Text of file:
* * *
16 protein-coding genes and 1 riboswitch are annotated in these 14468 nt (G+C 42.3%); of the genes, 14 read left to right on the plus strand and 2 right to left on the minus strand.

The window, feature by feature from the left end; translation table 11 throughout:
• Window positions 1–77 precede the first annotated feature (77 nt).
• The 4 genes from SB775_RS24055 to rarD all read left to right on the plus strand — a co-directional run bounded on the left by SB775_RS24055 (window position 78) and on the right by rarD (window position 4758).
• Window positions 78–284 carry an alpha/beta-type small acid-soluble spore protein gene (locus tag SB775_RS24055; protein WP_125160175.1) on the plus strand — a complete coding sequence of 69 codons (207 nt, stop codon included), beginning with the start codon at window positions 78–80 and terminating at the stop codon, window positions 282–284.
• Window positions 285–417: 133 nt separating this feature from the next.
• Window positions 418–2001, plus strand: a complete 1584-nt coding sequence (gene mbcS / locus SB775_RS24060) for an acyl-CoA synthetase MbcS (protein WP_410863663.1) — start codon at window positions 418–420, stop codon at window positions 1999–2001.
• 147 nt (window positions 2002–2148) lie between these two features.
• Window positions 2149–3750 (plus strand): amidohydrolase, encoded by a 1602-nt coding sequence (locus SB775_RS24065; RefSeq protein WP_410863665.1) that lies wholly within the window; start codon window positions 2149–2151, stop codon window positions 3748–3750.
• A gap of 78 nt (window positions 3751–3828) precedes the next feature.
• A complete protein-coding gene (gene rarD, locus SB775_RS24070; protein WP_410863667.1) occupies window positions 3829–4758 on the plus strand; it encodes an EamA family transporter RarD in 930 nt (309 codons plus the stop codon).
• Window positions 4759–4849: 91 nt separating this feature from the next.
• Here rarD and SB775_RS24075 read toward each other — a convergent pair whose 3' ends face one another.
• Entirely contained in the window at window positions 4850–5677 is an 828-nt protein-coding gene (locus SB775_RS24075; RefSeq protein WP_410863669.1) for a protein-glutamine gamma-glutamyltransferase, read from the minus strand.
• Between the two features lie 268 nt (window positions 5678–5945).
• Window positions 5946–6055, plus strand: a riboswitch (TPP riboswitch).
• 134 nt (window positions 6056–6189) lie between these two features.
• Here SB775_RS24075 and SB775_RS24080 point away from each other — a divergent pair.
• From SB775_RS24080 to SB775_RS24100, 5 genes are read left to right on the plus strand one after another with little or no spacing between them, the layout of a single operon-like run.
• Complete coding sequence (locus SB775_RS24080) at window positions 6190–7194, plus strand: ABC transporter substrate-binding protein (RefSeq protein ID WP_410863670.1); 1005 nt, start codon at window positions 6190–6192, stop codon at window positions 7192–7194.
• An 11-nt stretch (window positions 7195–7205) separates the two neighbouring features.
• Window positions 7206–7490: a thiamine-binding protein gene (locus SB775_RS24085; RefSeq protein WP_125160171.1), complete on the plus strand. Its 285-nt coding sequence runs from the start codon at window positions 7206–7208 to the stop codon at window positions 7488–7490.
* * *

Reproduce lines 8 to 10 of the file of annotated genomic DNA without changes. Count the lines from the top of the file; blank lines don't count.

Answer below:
• 147 nt (window positions 2002–2148) lie between these two features.
• Window positions 2149–3750 (plus strand): amidohydrolase, encoded by a 1602-nt coding sequence (locus SB775_RS24065; RefSeq protein WP_410863665.1) that lies wholly within the window; start codon window positions 2149–2151, stop codon window positions 3748–3750.
• A gap of 78 nt (window positions 3751–3828) precedes the next feature.